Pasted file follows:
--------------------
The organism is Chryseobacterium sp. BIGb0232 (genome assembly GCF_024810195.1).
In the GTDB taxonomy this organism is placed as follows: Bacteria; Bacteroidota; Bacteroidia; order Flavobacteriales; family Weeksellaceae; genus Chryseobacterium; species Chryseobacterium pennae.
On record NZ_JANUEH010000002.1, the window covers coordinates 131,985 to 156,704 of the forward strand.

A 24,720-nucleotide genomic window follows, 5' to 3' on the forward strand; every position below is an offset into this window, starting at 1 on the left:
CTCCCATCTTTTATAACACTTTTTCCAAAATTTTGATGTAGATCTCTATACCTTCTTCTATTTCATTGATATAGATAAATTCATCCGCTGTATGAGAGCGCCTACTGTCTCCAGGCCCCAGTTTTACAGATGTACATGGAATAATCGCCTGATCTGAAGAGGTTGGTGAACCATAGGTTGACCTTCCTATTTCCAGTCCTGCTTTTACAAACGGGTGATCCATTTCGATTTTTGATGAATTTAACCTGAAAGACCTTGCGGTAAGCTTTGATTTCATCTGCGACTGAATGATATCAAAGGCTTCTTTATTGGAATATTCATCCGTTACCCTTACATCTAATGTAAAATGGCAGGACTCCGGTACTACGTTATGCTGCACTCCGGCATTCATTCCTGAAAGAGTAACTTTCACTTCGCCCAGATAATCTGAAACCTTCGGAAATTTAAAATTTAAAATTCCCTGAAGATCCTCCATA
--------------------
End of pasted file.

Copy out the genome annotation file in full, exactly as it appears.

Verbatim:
The organism is Chryseobacterium sp. BIGb0232 (genome assembly GCF_024810195.1).
In the GTDB taxonomy this organism is placed as follows: Bacteria; Bacteroidota; Bacteroidia; order Flavobacteriales; family Weeksellaceae; genus Chryseobacterium; species Chryseobacterium pennae.
On record NZ_JANUEH010000002.1, the window covers coordinates 131,985 to 156,704 of the forward strand.

A 24,720-nucleotide genomic window follows, 5' to 3' on the forward strand; every position below is an offset into this window, starting at 1 on the left:
CTCCCATCTTTTATAACACTTTTTCCAAAATTTTGATGTAGATCTCTATACCTTCTTCTATTTCATTGATATAGATAAATTCATCCGCTGTATGAGAGCGCCTACTGTCTCCAGGCCCCAGTTTTACAGATGTACATGGAATAATCGCCTGATCTGAAGAGGTTGGTGAACCATAGGTTGACCTTCCTATTTCCAGTCCTGCTTTTACAAACGGGTGATCCATTTCGATTTTTGATGAATTTAACCTGAAAGACCTTGCGGTAAGCTTTGATTTCATCTGCGACTGAATGATATCAAAGGCTTCTTTATTGGAATATTCATCCGTTACCCTTACATCTAATGTAAAATGGCAGGACTCCGGTACTACGTTATGCTGCACTCCGGCATTCATTCCTGAAAGAGTAACTTTCACTTCGCCCAGATAATCTGAAACCTTCGGAAATTTAAAATTTAAAATTCCCTGAAGATCCTCCATA